"I got spoiled this summer," he says, a fitted Yankees cap atop his head.
"I got used to winning, so now I have a low tolerance for losing. I'm tired of
settling for mediocrity -- in the playoffs one year, out the next. I'm ready to win, and it starts with me."
That's why the 28-year-old Redd, whose best defense has always been to answer your two-pointer with his three, has committed to
improving on the less glamorous end of the floor. He worked one-on-one with Kobe in Vegas, practicing slides and observing the
defensive technique and footwork of one of the game's best stoppers.
It's also why he hired a
personal trainer for the first time in an effort to change his game from that of just a scorer to that of an all-around player who would rather average 22 points, six rebounds and five assists than 27, four and two.
Mostly, though, Redd has come to grips with the fact that to get to the level of the league's very best shooting guards, he will have to lift those around him.
"He came back hands-down a better leader," Harris says.
"He said, 'I've scored a lot of points, but now I've got to make my teammates better, show more leadership and take more responsibility for the team's success.'"
Redd -- who through the first eight games of the new season is coming close to hitting his preferred marks by averaging
22.8 points and career highs in boards (5.5) and
assists (3.5) -- couldn't have picked a better time to trot out his leadership chops.
The Bucks may be lugging low expectations, but they are riding high on drama. Early this past off-season, Australian center Andrew Bogut made what appeared to be racist comments about American (read: black) players in the June 17 edition of Sydney's Sun-Herald in an article headlined "The Bling and I."
That was quickly followed by a six-week stalemate between the Chinese handlers of lottery pick Yi Jianlian and his prospective employers. (Yi signed only after team owner Herb Kohl, a U.S. senator, intervened.)
A little lower profile, but no less important, was guard Charlie Bell's unhappiness after Milwaukee matched the five-year, $18.5 million offer he got from Miami, his preferred destination.
So Milwaukee's team definitely had the makings of something other than one big happy family. But Redd squashed any tensions. When Bogut called from Australia to apologize for his comments -- he said many NBA players are "arrogant" and "want bling-bling all over themselves" and that "80 percent of them go broke by the time they retire or come close to it" -- Redd didn't mince words.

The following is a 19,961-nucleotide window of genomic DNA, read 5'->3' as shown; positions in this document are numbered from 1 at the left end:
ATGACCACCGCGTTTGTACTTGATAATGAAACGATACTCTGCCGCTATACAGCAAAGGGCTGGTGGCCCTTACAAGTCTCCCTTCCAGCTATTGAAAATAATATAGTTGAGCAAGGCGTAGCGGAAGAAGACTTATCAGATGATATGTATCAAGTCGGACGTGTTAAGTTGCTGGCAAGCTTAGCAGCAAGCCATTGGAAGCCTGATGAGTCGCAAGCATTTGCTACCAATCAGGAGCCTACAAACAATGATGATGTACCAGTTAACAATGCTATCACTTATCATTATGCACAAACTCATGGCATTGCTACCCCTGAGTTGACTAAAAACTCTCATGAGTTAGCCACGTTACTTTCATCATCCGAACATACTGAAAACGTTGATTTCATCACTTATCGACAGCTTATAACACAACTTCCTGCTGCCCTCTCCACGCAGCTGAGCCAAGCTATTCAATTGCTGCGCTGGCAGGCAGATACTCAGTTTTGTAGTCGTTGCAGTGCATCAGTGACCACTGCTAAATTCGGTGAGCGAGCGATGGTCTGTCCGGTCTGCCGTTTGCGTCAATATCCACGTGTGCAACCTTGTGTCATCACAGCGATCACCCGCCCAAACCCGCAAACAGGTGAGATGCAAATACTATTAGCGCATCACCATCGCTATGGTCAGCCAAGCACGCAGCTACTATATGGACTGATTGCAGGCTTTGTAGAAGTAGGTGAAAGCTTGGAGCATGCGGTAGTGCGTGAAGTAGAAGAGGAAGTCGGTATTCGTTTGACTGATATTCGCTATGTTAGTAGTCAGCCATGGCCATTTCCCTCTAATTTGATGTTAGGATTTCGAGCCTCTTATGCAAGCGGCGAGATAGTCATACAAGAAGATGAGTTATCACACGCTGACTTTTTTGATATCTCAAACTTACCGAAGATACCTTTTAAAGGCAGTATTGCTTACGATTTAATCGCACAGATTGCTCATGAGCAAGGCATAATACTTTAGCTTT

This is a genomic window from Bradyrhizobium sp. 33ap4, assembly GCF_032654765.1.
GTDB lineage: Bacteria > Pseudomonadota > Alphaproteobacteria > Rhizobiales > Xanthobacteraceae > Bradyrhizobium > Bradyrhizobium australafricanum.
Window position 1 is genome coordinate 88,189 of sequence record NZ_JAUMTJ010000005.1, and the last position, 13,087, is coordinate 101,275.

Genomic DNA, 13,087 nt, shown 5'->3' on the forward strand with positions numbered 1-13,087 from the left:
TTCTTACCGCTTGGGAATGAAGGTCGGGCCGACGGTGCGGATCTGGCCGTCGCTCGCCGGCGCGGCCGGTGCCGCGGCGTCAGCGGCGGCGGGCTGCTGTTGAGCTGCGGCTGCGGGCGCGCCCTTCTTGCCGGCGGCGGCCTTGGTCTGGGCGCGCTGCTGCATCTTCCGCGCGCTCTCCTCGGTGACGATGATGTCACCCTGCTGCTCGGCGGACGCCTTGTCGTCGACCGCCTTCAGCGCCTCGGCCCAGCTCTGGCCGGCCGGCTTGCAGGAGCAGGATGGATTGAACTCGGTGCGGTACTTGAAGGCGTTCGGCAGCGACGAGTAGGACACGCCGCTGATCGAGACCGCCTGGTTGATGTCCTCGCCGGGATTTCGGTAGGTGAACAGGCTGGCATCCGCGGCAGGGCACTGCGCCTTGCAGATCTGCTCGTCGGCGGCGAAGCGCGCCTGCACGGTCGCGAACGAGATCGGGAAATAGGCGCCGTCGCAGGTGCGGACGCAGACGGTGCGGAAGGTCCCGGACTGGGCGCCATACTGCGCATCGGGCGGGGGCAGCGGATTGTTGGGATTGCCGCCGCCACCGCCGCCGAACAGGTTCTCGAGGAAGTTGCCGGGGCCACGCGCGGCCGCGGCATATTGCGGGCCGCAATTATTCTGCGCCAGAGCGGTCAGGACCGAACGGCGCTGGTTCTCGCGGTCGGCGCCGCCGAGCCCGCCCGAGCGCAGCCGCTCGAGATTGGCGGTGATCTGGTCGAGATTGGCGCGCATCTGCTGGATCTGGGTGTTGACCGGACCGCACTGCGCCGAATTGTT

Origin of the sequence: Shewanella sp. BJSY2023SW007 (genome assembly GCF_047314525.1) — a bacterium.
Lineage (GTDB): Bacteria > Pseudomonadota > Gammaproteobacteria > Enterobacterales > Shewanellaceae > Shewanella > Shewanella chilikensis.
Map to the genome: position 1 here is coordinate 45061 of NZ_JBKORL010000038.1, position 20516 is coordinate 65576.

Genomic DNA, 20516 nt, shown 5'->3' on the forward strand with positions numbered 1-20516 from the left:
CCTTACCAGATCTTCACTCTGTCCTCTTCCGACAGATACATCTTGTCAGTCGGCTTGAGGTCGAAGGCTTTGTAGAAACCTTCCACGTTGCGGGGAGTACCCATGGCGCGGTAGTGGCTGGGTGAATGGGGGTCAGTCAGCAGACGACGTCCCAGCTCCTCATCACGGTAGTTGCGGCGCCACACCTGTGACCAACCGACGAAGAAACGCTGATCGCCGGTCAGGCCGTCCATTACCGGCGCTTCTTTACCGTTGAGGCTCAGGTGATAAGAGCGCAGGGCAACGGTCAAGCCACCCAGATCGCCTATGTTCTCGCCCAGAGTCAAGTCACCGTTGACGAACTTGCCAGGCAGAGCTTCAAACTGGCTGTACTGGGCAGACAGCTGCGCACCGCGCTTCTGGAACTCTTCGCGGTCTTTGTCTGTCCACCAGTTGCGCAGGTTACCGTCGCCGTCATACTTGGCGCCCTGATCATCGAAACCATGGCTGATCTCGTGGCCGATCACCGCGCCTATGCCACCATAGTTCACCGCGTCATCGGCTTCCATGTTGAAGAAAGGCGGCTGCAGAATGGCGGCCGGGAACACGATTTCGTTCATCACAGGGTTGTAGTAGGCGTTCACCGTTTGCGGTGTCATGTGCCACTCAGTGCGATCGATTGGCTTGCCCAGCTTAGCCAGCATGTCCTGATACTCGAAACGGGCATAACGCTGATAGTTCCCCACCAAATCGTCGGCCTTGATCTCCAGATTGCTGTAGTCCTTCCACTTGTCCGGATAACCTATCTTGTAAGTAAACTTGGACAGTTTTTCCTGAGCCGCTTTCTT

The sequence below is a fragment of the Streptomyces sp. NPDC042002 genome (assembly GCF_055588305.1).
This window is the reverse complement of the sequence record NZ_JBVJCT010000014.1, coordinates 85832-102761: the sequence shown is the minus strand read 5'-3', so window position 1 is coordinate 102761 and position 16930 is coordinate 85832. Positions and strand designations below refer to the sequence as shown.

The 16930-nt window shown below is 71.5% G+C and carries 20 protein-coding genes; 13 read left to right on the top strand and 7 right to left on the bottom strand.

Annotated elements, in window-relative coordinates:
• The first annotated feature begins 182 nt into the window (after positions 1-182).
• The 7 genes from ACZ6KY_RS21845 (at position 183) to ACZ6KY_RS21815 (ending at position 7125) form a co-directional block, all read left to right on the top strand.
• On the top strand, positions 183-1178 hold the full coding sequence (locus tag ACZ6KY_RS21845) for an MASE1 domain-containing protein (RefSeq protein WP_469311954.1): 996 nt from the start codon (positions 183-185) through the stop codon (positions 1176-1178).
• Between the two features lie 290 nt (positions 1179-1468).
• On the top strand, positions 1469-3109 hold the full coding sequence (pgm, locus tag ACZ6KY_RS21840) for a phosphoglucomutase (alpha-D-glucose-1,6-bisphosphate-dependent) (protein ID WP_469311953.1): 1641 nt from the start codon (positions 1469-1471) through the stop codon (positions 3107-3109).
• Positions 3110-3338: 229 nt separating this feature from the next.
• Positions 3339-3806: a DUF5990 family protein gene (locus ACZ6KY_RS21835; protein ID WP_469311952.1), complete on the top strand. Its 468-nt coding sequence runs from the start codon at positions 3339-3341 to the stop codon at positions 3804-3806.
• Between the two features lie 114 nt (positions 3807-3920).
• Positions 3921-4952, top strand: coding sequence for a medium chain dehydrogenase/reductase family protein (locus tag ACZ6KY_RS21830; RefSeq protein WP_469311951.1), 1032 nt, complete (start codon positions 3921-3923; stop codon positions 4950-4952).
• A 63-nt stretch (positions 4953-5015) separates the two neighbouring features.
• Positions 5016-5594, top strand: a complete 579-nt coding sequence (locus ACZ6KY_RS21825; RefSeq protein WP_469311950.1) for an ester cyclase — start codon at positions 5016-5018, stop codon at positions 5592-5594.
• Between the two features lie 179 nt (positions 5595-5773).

"I told him a lot of guys around the league thought it was racist and a lot of his teammates were disappointed. I said he'd have to make amends, be apologetic. And he has. Bottom line is, when I was 22 I did things I'm not proud of, so I told him I support him."
YI TO THE CITY
If you're rolling along North Milwaukee Street and you see a black man and a Chinese man strolling side by side, please don't panic: No one is shooting Rush Hour 4. It's just new 'mates Michael Redd and Yi Jianlian. Other teammates and the
local Chinese community have reached out to Yi to make him feel more at home.
Early indications are that
Yi is worth every bit of the aggravation he put the Bucks through when he threatened to stay in China. "He can be real good," Redd says, his eyes widening with excitement. "He's got skills." A seven-footer (okay, 6'11") with speed, hops and touch out to 23 feet, Yi has adapted to the NBA game way faster than countryman Yao did. After beating out Charlie Villanueva for the starting spot at the 4, Yi has averaged 10.3 points, 6.5 rebounds and 1.8 blocks, putting himself in the early ROY conversation.
His adjustment off the court has been just as seamless. "I know American culture, so the transition is not so difficult," says Yi, who speaks solid English but uses a translator now and then. "I know all the hip-hop artists my teammates listen to, even though I mostly listen to Chinese pop music."
On the Bucks' third possession at the Bradley Center this season, Redd drove the lane against the Bulls, drew three defenders, spun in the air and kicked out a pass. Wide-open from 19 feet away, Yi caught the ball and buried the shot. The crowd of 18,717 fans roared. Yi's hometown fans.
-- Otto Strong
He also supports Yi, whom he sees as an answer to his prayers. Redd is aware that every legitimate title contender needs a star big man and he believes the 6'11" Yi can be another Dirk.
"I'm already always looking for him on the court," he says. Redd is keeping an eye out for Yi off the court, too.
"I've kind of embraced him like a little brother."